So "paleo" is a fad, but it's founded on solid principles and solid research.
A carbs-rich diet has been blamed for the alarming explosion of obesity and chronic disease. What does the science show?by Melinda Wenner Moyer | 17 June 2014
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A Kellogg's magazine advert, 1952. Photo by The Advertising Archives
Melinda Wenner Moyer is a science and health journalist. She teaches at the City of New York’s graduate school of journalism, and is the parenting columnist for Slate. She lives in Cold Spring, NY.
A decade ago, I said goodbye to wheat. I had been carrying around 15 extra pounds since high school and I was sick of it. A friend claimed that going wheat-free helped her lose weight and feel more energetic. A diet that didn’t require counting calories? Sounded good to me, so I gave it a shot. Six months later, those 15 pounds, close to seven kilos, were history.
Slowly, wheat found its way back into my world – oh how I missed bread! – and in 2009 I decided I was done. I haven’t regained much of the weight, nor do I feel different now. I can’t help but wonder, then, why my diet worked. Was it that my body truly functioned better without wheat? Was the claim true that carbohydrates, especially grains, promoted weight gain more than other types of foods?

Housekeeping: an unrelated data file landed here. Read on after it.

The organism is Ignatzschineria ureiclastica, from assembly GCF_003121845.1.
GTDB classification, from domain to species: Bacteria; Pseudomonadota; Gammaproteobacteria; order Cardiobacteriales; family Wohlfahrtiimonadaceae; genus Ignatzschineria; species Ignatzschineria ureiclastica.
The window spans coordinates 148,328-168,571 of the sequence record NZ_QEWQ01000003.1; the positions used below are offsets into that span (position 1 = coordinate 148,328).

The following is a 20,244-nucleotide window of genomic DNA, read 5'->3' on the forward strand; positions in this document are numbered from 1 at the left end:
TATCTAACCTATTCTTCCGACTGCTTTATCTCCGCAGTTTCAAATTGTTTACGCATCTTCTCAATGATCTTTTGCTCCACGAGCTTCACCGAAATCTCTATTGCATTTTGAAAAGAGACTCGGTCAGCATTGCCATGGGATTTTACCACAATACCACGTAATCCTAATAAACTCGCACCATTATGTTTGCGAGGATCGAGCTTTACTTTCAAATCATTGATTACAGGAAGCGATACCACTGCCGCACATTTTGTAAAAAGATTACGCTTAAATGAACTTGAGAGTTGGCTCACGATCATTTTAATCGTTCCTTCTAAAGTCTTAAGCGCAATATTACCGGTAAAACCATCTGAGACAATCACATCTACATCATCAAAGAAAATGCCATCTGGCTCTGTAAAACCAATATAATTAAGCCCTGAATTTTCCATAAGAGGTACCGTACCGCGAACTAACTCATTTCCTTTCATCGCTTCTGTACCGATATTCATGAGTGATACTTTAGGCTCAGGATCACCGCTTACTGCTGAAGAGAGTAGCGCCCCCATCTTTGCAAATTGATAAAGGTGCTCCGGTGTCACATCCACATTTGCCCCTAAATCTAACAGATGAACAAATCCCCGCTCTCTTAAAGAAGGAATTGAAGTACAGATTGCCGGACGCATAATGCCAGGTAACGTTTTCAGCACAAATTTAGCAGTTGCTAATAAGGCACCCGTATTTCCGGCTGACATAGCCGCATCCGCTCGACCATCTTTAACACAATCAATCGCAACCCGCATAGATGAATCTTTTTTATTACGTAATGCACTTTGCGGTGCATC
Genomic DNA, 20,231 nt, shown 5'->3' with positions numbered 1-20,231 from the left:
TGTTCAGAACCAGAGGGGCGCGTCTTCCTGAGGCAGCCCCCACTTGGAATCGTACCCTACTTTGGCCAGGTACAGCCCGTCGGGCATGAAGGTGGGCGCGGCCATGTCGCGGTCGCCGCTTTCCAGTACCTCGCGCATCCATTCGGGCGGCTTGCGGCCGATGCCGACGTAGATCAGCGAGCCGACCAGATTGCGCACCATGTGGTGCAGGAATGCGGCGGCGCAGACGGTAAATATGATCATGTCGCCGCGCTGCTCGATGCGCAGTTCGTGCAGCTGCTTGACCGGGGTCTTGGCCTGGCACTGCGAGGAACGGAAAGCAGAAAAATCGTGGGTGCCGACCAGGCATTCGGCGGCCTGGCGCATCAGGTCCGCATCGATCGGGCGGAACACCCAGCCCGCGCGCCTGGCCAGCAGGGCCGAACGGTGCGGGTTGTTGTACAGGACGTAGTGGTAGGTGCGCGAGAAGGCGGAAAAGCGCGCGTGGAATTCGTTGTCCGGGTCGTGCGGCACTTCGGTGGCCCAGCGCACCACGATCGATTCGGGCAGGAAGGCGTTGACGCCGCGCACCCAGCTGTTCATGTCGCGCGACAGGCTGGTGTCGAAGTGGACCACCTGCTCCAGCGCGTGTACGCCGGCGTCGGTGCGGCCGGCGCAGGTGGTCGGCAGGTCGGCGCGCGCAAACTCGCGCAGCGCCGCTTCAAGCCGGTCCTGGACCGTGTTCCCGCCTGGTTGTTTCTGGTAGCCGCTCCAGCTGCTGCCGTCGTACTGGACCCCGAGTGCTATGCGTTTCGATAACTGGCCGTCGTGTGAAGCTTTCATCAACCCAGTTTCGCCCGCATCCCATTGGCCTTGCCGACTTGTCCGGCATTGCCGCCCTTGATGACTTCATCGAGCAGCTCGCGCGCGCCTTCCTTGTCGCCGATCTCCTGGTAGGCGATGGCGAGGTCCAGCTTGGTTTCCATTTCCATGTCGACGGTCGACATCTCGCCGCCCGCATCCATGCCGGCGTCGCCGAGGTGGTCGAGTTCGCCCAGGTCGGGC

Anti-carb rhetoric has been around for a long time, but it’s gotten fierce these past few years, and the public is lapping it up. Numerous best-sellers blame wheat, gluten and sugar for obesity, neurological disorders, and other chronic diseases. Carb critics fall into two basic camps: some make biochemical arguments, suggesting that the way our body processes carbs produces unique and harmful health effects, while others say carbs symbolise humanity’s fall from grace – that every time we stuff our faces with cookies, pasta and bagels, we are blatantly disrespecting the dietary blueprint our ancestors left in our genes. Our meat-eating hunter-gatherer forebears never ate these carbs, and we plainly lack the metabolic oomph to deal with them now. This argument implies a fixed human nature – and a prehistoric past that dictates how we should eat today. But to what extent are modern humans really Pleistocene hominins under the skin? And what can these evolutionary arguments tell us, if anything, about the Western world’s ongoing health woes?
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Medical Myths | 17 June 2014
(Science Photo Library)
We know modern convenience food can be unhealthy for us, but is reverting to a prehistoric diet the answer? Claudia Hammond examines the evidence.
They didn’t eat pizzas or curry. Not a single slice of cake would have passed their lips. They hunted animals for their meat, caught fish and collected nuts and berries from the forest. And according to some, these early Palaeolithic humans living between 2.5 million and 10,000 years ago had just the right diet for modern living.